1. In a prospective longitudinal study, childhood gun access or gun ownership was associated with adult ownership/carrying, exposure to gun violence, criminality, and suicidality.
2. The association persisted after adjusting for childhood demographic, psychosocial, and psychiatric correlates of gun access.
Evidence Rating Level: 2 (Good)
Study Rundown: Childhood gun access has been linked to adverse childhood outcomes such as injuries and suicide. This prospective cohort study investigated the impact of childhood gun access on later outcomes during adulthood by following children from North Carolina for over more than 20 years. Adult outcomes included gun ownership/carrying, exposure to gun violence, criminality, and suicidality. Overall, household gun access and childhood gun ownership were associated with an increased risk of all outcome measures, even after adjusting for correlates of childhood gun access such as behavioral problems. These findings seem to indicate that childhood gun access is an independent risk factor for certain adult adverse outcomes, and that mitigation strategies should be explored. While strengthened by its large cohort and robust follow-up, this study’s widespread application is limited in that it is geographically restricted to predominantly rural communities in North Carolina.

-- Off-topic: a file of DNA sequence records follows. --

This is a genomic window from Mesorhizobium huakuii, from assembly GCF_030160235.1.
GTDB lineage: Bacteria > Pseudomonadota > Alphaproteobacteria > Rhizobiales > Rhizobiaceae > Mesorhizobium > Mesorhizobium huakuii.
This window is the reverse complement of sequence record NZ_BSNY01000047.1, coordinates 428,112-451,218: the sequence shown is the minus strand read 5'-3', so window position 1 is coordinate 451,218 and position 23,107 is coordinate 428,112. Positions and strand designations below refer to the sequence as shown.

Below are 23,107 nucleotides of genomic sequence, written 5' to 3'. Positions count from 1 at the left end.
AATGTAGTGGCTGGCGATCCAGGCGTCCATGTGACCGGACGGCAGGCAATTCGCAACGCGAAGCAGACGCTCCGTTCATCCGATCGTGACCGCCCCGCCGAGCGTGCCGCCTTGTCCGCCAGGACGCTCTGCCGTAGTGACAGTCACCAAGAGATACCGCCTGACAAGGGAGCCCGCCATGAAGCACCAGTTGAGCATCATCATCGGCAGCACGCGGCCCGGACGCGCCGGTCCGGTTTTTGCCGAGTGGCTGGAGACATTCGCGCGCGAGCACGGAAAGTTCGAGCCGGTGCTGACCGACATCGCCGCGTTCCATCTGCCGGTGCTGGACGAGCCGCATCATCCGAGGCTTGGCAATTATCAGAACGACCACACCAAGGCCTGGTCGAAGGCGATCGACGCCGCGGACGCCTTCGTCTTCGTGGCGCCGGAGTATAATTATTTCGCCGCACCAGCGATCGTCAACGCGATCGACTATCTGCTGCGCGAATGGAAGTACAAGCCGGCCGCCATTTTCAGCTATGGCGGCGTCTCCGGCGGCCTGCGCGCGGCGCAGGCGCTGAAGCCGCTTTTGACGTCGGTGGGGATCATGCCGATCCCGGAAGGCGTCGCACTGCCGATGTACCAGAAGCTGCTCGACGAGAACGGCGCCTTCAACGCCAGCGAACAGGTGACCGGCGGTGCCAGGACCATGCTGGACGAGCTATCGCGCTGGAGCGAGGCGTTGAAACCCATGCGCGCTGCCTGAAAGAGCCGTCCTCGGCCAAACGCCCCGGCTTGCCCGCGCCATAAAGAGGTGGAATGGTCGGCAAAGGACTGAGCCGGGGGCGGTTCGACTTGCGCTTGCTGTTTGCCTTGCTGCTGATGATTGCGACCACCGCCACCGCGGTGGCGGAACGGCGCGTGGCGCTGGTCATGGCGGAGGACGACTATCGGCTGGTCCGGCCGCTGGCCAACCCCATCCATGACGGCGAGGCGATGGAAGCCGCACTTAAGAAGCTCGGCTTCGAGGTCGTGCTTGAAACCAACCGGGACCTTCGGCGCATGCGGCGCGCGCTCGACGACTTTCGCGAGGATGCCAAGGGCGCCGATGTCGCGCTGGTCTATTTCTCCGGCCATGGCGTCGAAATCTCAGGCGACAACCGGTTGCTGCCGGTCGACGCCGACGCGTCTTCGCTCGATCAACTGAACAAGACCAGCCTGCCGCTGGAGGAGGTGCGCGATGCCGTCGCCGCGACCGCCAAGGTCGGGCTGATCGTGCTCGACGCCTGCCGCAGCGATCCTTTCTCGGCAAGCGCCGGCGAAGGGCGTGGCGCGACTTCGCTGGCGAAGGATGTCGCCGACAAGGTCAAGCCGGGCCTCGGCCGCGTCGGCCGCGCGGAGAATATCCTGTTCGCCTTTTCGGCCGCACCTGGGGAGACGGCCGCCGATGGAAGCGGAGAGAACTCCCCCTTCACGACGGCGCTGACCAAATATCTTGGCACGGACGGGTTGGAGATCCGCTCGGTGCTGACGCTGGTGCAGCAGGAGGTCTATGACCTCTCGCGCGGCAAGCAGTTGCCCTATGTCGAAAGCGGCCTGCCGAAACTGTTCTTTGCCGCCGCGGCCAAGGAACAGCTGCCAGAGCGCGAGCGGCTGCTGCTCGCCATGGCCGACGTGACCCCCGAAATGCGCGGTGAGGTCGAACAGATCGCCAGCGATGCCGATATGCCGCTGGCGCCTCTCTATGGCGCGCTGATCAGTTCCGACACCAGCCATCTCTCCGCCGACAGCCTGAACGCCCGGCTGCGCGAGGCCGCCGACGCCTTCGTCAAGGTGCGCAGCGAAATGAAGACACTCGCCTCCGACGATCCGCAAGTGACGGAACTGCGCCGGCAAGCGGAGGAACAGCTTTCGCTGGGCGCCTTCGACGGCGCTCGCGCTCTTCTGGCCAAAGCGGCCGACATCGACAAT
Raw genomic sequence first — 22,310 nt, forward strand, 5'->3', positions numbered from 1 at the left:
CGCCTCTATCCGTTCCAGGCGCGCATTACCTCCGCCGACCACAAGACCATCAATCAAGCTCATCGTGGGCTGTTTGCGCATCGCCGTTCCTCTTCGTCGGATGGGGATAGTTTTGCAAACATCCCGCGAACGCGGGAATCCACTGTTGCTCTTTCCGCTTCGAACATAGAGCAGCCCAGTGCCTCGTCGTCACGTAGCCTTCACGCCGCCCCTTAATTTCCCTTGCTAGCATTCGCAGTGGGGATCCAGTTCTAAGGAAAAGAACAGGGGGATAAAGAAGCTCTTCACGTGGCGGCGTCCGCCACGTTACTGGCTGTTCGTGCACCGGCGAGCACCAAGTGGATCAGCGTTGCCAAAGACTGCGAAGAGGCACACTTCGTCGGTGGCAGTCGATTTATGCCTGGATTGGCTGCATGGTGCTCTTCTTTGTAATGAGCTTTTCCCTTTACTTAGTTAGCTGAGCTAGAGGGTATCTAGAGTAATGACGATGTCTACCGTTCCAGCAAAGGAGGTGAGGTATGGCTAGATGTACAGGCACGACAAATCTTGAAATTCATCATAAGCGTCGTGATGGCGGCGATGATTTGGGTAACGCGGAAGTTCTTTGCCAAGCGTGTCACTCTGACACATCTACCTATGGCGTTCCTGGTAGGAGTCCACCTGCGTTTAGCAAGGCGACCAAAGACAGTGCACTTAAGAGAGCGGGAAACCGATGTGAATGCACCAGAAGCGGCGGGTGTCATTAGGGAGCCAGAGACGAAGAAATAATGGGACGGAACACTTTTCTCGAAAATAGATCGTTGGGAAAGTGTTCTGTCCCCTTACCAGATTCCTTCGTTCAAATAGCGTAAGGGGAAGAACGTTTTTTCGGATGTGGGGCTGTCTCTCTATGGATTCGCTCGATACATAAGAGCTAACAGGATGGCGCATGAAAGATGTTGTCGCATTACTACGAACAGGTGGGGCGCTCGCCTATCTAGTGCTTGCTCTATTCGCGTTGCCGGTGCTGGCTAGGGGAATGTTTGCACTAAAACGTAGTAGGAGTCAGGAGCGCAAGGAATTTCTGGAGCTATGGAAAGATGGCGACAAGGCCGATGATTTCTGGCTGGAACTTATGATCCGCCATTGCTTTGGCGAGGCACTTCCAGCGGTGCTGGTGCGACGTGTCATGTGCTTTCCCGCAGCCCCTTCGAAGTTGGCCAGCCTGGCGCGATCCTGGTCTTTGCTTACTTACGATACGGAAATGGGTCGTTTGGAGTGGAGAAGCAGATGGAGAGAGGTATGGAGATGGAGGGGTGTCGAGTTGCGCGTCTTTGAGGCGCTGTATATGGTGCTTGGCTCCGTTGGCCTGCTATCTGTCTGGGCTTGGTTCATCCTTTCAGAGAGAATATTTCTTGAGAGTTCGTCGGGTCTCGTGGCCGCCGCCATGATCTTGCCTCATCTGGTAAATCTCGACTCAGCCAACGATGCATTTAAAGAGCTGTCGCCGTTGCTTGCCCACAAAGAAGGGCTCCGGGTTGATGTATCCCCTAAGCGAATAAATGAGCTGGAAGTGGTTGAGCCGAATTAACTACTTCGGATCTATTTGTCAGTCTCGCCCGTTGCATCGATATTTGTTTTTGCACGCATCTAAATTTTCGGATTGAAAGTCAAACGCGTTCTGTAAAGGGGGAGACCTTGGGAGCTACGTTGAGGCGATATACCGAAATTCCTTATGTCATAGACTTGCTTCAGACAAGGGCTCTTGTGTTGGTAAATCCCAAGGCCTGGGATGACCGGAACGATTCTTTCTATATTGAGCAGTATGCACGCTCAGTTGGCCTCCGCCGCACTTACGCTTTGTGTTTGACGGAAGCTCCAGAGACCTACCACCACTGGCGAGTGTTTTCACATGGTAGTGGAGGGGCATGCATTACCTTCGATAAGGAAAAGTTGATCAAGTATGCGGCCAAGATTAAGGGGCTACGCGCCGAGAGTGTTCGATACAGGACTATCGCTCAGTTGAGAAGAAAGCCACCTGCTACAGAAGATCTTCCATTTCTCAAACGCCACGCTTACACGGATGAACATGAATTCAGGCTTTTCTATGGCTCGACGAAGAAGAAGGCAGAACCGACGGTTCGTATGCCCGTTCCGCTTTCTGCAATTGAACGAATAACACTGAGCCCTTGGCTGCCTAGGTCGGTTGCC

In-Depth [prospective cohort]: This prospective cohort study gathered data on 1420 children who were followed as part of the Great Smoky Mountains longitudinal representative study in North Carolina. Childhood data were gathered via an annual interview until age 16 that included questions about demographics, in-home gun access, and psychosocial risk measures. Adult data were gathered at ages 19, 21, 25, and 30, and included information regarding owning/carrying a gun, exposure to gun violence, criminality, and suicidality. Adult data were similarly gathered by interview, with the exception of criminality items where official charges were included. Overall, 55.1% (95% CI 52.1-58.7%) of children had guns in their homes. Of these, 63.3% (95% CI 59.7-66.9%) had access to the gun, and 25.0% (95% CI 21.2-28.8%) owned their own. Growing up with a gun in the home was found to be associated with owning/carrying a gun as an adult, but was not associated with exposure to gun violence, criminality, or suicidality. However, growing up with gun access or with owning a gun was found to be associated with all of these outcomes. This association remained even after data were adjusted for individual risk factors.
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